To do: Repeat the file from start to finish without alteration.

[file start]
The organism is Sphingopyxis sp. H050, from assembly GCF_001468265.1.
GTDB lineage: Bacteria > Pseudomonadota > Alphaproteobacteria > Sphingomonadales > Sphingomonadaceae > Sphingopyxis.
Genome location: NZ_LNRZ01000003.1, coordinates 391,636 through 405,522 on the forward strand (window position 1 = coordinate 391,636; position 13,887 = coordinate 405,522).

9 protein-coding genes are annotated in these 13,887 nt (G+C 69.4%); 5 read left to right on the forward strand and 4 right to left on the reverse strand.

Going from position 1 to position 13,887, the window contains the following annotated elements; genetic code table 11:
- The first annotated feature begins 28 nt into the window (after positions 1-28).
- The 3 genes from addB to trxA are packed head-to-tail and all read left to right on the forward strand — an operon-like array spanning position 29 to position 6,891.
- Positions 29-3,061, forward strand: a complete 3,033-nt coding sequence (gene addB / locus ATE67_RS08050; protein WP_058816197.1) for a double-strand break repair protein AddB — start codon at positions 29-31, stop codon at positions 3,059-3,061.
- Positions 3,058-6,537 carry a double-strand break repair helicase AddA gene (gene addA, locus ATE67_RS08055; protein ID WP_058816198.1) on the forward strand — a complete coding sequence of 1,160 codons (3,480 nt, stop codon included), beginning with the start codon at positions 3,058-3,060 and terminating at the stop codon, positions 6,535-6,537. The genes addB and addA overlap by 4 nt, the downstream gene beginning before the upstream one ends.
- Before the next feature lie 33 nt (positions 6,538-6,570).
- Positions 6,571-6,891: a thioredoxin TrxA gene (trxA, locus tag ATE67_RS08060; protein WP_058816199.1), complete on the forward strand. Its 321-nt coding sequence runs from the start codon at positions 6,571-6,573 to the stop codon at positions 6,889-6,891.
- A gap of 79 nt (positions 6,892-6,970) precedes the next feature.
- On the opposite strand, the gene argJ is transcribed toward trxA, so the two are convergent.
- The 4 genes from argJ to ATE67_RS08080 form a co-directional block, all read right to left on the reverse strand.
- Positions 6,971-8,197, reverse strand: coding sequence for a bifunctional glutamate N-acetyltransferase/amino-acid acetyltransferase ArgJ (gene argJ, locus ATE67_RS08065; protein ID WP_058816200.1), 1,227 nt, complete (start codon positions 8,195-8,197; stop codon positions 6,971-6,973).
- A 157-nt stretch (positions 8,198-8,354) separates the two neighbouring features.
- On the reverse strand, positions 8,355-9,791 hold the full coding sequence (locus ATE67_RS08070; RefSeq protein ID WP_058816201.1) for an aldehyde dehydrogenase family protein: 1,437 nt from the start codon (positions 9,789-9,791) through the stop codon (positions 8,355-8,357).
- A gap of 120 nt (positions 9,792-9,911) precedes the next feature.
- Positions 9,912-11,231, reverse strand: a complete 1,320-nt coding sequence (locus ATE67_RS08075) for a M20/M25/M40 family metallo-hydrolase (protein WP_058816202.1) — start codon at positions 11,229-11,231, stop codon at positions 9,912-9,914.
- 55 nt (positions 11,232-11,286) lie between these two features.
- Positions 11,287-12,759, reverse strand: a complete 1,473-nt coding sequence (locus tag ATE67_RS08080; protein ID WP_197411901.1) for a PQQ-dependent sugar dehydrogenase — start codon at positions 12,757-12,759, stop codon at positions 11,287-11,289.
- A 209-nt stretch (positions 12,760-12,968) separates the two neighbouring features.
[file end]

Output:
The organism is Sphingopyxis sp. H050, from assembly GCF_001468265.1.
GTDB lineage: Bacteria > Pseudomonadota > Alphaproteobacteria > Sphingomonadales > Sphingomonadaceae > Sphingopyxis.
Genome location: NZ_LNRZ01000003.1, coordinates 391,636 through 405,522 on the forward strand (window position 1 = coordinate 391,636; position 13,887 = coordinate 405,522).

9 protein-coding genes are annotated in these 13,887 nt (G+C 69.4%); 5 read left to right on the forward strand and 4 right to left on the reverse strand.

Going from position 1 to position 13,887, the window contains the following annotated elements; genetic code table 11:
- The first annotated feature begins 28 nt into the window (after positions 1-28).
- The 3 genes from addB to trxA are packed head-to-tail and all read left to right on the forward strand — an operon-like array spanning position 29 to position 6,891.
- Positions 29-3,061, forward strand: a complete 3,033-nt coding sequence (gene addB / locus ATE67_RS08050; protein WP_058816197.1) for a double-strand break repair protein AddB — start codon at positions 29-31, stop codon at positions 3,059-3,061.
- Positions 3,058-6,537 carry a double-strand break repair helicase AddA gene (gene addA, locus ATE67_RS08055; protein ID WP_058816198.1) on the forward strand — a complete coding sequence of 1,160 codons (3,480 nt, stop codon included), beginning with the start codon at positions 3,058-3,060 and terminating at the stop codon, positions 6,535-6,537. The genes addB and addA overlap by 4 nt, the downstream gene beginning before the upstream one ends.
- Before the next feature lie 33 nt (positions 6,538-6,570).
- Positions 6,571-6,891: a thioredoxin TrxA gene (trxA, locus tag ATE67_RS08060; protein WP_058816199.1), complete on the forward strand. Its 321-nt coding sequence runs from the start codon at positions 6,571-6,573 to the stop codon at positions 6,889-6,891.
- A gap of 79 nt (positions 6,892-6,970) precedes the next feature.
- On the opposite strand, the gene argJ is transcribed toward trxA, so the two are convergent.
- The 4 genes from argJ to ATE67_RS08080 form a co-directional block, all read right to left on the reverse strand.
- Positions 6,971-8,197, reverse strand: coding sequence for a bifunctional glutamate N-acetyltransferase/amino-acid acetyltransferase ArgJ (gene argJ, locus ATE67_RS08065; protein ID WP_058816200.1), 1,227 nt, complete (start codon positions 8,195-8,197; stop codon positions 6,971-6,973).
- A 157-nt stretch (positions 8,198-8,354) separates the two neighbouring features.
- On the reverse strand, positions 8,355-9,791 hold the full coding sequence (locus ATE67_RS08070; RefSeq protein ID WP_058816201.1) for an aldehyde dehydrogenase family protein: 1,437 nt from the start codon (positions 9,789-9,791) through the stop codon (positions 8,355-8,357).
- A gap of 120 nt (positions 9,792-9,911) precedes the next feature.
- Positions 9,912-11,231, reverse strand: a complete 1,320-nt coding sequence (locus ATE67_RS08075) for a M20/M25/M40 family metallo-hydrolase (protein WP_058816202.1) — start codon at positions 11,229-11,231, stop codon at positions 9,912-9,914.
- 55 nt (positions 11,232-11,286) lie between these two features.
- Positions 11,287-12,759, reverse strand: a complete 1,473-nt coding sequence (locus tag ATE67_RS08080; protein ID WP_197411901.1) for a PQQ-dependent sugar dehydrogenase — start codon at positions 12,757-12,759, stop codon at positions 11,287-11,289.
- A 209-nt stretch (positions 12,760-12,968) separates the two neighbouring features.